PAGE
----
ebbing and flowing

(from 1-27-16)
We are asked in class to introduce ourselves and share about our career path. I have been writing my way through my twenties and this writing helps me to orient myself to where I am and where I have been. The story I share comes with ease, though it is a deep reflection on what kind of person I was and am becoming. I speak about how I once based my identity on being a “do-gooder,” aware that many others in this room may consciously or unconsciously consider themselves that way. But when I share my truth, I am not asking others to do what I have done or think the way I do. I speak from my heart, about how my well-laid plans were cast aside when I had an interior crisis, how I focused so much on my inner work that year (so young, just 23), journaling and working something like a personal 12-step program – I say this and suddenly wonder how many people just started wondering what addiction I had, but no mind, this is my life and their curiosity is their issue. I become impassioned as I exult that it is inner change, the changing of the heart, that matters the most. I crescendo to how I love my clients and love the work I do and want to help other people change the depths of their life. I finish my little speech exuberantly, throwing my arms wide, The possibilities are open! and quiet back down, having said my piece, spoken my heart, said my truth. It feels good.

(from 2-1-16)
Little guilt tendrils crawl up my body as I sit in my client sessions, wishing they were over and I could go home and melt, exist, crawl into my lover’s arms, read a book, eat a salad, something… It’s only Monday, why so much exhaustion as I start out my week after a pleasant weekend? Is it the warmth of the therapy rooms, inducing sleepiness in mind and body? Is it four months to graduation, ready and itching to finish this up but not sure how ready I am to jump into something new, to sell my life to a full time job, to give myself up to a profession? Am I on the wrong track, in the wrong career? I have to believe no, that the joys I have at other times during this work outweigh this moment’s sense of tiredness and impatience. I have to believe no, because I have invested three years and staked my identity on this work. It could be that trying to balance all the things I am balancing at this moment would make anyone exhausted. My friends tell me this is the case, even as I look around at others who somehow manage to balance full time work, full time school, and family… but no need to compare to others. At this moment, I need a little nurturance for myself. Today is this kind of day. Next time might be another. My love and energy will be restored, and I have to keep my faith that my trajectory is going in the right direction, even if I sometimes feel shaky.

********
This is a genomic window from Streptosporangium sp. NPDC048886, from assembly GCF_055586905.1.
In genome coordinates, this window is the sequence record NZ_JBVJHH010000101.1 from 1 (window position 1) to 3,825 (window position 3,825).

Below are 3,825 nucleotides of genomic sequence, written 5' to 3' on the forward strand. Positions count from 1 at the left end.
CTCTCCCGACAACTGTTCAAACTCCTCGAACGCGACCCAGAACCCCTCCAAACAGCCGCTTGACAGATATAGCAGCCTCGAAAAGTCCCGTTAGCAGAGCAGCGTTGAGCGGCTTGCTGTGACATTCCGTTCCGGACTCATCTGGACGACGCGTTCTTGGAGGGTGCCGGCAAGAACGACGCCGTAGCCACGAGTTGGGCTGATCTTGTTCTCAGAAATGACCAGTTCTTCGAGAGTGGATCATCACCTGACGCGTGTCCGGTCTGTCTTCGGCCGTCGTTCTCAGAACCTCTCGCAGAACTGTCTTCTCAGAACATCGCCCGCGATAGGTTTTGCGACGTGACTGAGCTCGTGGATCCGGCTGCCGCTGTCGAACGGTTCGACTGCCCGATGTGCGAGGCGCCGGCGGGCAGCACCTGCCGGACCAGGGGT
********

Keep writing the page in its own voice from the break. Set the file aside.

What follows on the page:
(from 2-2-16)
I notice that I slip behind in my writings and make up one, two, even three days when I’ve missed too many writing days in a row. I write things that feel like they will end up on the cutting room floor, but I allow myself the grace to do so. Too many days of this makes me feel a little discouraged, wondering when something good will be written again and when I might get my groove back. Maybe it’s just the mid-winter blues, even though Indy has hardly experienced a winter this year. Maybe it’s hibernation of the soul, quieting down to emerge in the sunlight later. Maybe it’s the things I don’t understand now but will later. Maybe I can just relax into the ebb and flow of life and life in today’s moment, embracing it for all it is.

ebb and flow

Extravagant grace

Just when you think the old religious metaphors don’t work for you anymore, they slap you upside the head on a quiet Sunday morning in Quaker meeting.

It’s just the story of the prodigal son, returned home to his father who welcomes him in with a new robe and a feast. The father, full of extravagant grace, never questions a bit of why he was estranged for so long or what in the world he did with his entire inheritance.